and then, rising again In a per
fect, take-off, continued its voy
age to the tar north. -
Claims Hoover .
Dam is Unsafe .
NEW YORK. July 28 (API-
Hoover dam's builders said today
the hugs structure will stand as
long as Black Canyon, its site
and that 1 the canyon ( has stood
"throughout, the ages'. .
This summarizes the answer to
the United States reclamation
service to questions of the dam's
safety. The answer is published
In Civil Engineering, -orrlcial
Journal of the American society
of civil engineers, In replying to
an article In the last previous
issue by M. H. Gerry,. Jr., San
The replies are signed by El-
wood Mead, commissioner of re
clamation and Professor S. M.
Westergaard, consulting engineer
of the bureau of reclamation, .?
Dress Costs in i
PARIS, July 28. (AP) Par-
islan dressmakers have cut prices
of dresses, coats and bats approxi
mately 25 per cent over last win
ter's figures to meet demands of
the present economic, situation,
the Associated Press learned to
day as fall fashion showing pro
ceeded. . ... , :
Salcra, Oregon, Wednesday Morning-. July 19, 1931
(llcbt to the orient vestFd,r.
Tables and Chairs Will be
Installed In Primary
The regular meeting of the
city school board last night d
veloped into a tame session given
over to routine consideration of
bills and a report of Superinten
dent ueorge Hug concerning the
superintendents' conference and
the National Education associa
tion convention which he attend
ed during the past five weeks at
Berkeley and Los Angela, Calif.,
' Chief in the business matters
of the session was the ordering
of purchase of 80 chairs and eon
struction of 20 tables to be used
in primary rooms of Englewood
and Park schools, supplanting the
desks which are becoming obso
lete in school practice. A re
quest for purchase of a small
mimeograph for Lincoln school,
which in the past has been using
a machine Jointly wth McKlnley.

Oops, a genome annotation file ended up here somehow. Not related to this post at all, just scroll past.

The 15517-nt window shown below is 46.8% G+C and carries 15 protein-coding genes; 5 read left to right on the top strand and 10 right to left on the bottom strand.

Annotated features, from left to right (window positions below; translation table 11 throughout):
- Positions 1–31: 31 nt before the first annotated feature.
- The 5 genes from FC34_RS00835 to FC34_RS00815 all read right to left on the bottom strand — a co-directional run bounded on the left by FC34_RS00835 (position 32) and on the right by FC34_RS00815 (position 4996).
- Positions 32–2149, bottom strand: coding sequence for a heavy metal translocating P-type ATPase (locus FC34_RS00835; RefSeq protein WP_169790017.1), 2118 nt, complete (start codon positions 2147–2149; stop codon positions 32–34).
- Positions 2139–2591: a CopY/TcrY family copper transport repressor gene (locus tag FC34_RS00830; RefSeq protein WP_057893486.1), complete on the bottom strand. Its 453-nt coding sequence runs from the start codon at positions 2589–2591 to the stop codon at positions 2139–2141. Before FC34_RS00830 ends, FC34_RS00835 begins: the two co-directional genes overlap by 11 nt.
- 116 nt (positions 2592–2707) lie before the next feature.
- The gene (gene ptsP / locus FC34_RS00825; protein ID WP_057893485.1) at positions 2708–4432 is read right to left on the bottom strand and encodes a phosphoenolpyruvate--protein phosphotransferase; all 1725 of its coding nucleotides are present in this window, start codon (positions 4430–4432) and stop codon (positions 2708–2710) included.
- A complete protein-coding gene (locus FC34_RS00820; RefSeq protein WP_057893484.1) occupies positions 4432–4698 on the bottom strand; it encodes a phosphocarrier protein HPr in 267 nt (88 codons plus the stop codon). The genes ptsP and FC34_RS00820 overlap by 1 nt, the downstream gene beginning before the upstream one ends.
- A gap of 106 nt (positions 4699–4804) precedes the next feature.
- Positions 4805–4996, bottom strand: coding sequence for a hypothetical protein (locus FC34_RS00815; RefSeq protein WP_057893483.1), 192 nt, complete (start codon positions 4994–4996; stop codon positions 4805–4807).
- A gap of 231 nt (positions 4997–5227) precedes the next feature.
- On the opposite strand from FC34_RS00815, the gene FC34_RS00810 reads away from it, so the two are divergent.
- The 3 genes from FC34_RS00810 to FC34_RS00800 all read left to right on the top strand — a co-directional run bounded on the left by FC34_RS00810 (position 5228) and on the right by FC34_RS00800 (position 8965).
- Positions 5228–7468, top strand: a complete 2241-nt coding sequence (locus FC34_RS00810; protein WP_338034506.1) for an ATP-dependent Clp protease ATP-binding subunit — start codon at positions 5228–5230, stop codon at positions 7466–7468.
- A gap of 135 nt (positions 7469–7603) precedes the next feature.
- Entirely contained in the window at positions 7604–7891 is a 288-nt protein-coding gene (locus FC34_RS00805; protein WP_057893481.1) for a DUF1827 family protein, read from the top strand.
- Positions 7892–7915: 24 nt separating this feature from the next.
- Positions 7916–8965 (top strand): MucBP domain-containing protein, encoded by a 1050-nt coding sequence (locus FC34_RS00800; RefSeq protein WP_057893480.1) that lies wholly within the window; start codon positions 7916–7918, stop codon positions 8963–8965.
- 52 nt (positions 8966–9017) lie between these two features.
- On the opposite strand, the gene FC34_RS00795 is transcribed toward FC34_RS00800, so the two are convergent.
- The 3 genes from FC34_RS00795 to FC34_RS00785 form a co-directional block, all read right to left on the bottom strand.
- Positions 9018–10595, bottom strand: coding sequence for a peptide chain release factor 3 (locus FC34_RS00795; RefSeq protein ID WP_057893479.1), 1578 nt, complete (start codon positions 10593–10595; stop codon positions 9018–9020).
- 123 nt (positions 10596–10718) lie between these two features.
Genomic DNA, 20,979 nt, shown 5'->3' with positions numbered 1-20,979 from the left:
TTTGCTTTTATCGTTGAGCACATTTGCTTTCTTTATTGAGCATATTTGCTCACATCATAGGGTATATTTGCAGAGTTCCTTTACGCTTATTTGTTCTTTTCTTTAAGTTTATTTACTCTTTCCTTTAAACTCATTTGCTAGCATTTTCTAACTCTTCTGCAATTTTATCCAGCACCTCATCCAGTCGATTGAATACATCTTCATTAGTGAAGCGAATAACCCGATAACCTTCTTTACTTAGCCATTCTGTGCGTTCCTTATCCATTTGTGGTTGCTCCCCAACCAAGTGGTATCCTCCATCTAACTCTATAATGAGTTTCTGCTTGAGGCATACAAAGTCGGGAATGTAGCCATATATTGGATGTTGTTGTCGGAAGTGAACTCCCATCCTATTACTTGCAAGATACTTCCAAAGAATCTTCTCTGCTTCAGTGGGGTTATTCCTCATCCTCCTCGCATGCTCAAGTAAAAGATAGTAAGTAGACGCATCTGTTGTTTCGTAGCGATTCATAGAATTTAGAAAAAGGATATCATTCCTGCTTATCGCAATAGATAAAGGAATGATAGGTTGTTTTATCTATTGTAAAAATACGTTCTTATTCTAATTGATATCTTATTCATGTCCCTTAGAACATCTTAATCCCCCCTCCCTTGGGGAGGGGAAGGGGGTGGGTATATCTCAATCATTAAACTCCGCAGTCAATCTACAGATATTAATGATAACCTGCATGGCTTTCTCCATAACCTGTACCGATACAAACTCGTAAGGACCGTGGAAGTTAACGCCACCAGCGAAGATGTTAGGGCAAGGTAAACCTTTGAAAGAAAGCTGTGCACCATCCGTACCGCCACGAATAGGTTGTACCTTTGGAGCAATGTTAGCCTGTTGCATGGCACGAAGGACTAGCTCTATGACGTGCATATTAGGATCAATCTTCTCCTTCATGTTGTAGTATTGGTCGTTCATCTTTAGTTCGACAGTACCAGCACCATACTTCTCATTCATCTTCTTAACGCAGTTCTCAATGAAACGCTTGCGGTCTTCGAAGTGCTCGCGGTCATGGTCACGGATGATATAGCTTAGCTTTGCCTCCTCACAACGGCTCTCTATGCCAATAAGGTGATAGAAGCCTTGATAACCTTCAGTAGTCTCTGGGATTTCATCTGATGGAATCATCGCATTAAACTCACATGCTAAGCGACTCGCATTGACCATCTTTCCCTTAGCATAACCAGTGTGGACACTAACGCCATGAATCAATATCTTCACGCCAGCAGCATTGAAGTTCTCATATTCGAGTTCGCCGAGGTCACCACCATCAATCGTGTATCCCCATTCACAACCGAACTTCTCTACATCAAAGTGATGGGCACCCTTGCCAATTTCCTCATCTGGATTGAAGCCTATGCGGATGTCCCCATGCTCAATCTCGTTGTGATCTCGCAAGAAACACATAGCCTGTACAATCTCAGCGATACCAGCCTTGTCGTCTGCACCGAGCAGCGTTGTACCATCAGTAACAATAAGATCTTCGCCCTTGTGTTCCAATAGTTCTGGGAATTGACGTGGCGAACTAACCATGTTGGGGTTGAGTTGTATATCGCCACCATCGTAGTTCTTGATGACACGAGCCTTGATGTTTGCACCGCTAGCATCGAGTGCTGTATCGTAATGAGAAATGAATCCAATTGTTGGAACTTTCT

was referred to tbe supplies com
mittee. This committee was au
thorised to purchase science sup
plies for the-year.
Rearrangement of schedule for
Miss Mary B. Bayles, high school
instructor in penmanship, was
approved without opposition.
Tbe matter of construction of
three dosen easels for the grade
schools at cost of 248, suggested
by Superintendent Hug, 1 was de
ferred, pending investigation ox
tbe use they -would be put to.
In his report Hug stated he
found school problems through
out the country were much the
same, but that he found Califor
(Turn to page 2, col. 8)
Sheriff Dies as
Result ot Duel;
Negro is Sought
'-- TEXARKANA, Ark., July 28
(AP) Sheriff Walter Harris of
Miller county was shot five times
and fatally wounded and a negro
attendant at a still which the Pin
cers were raiding at Boyd, eight
miles Southeast ' of - here, was
wounded late today in a gun fight
between' the officers and the ne
gro. The negro crawled to safety In
nearbybrnsh. Sheriff Harris was
rushed to Texarkana but died at
a hospital a few minutes later.
Incensed eltlsens gathered and
were beating the brnth tonight
tor tne wounaed negro.
In Lake County
"PORTLAND, Ore., July 28
(AP) Complaints have been re
ceived by the Oregon state game
commission that 2,000 antelope
are menacing the crops of a ranch
er in the Hart mountain area of
The commission has employed a
man to protect the crops.
Sheepmen ot southeastern Ore
gon also have complained they
have been compelled to give up
feeding grounds because of the
increase in the antelope herds.
Federal authorities have estimat
ed that 10.000 antelope roam
southeastern Oregon now. "
JUNEAU. Alaska, July 28
(AP) Sixteen natives In five In
fluenza stricken villages In th
Tikchik river district, 180 mile
north of Hutbagak on Bristol bay,
were reported dead from tbe dis
ease her today.
SITE HEBE MI
Salem ' Will Enter Lists if
V Hot1 Recognized
Telegrams Sent to : General
Hirtes and Board now
I On way to Oregon ; .
The Salem chamber of com
merce stands ready and. willing to
submit a suitable site for the new
veterans' hospital in Oregon to the
United States veterans bureau.
provided that the choice of a site
is thrown uponand the priority
of Roseburg Is not given consid
eration by the three members or
the bureau who will . be in the
state this week end to 1 inspect
This position was reiterated last
night by Henry R. Crawford,
president of the local ' chamber,
after press notice had "been receiv
ed from General Frank T. Hlnes
at Salt Lake, stating that the se
lection of sites in Oregon had not
been narrowed down to Roseburg
"It is not true that such Is the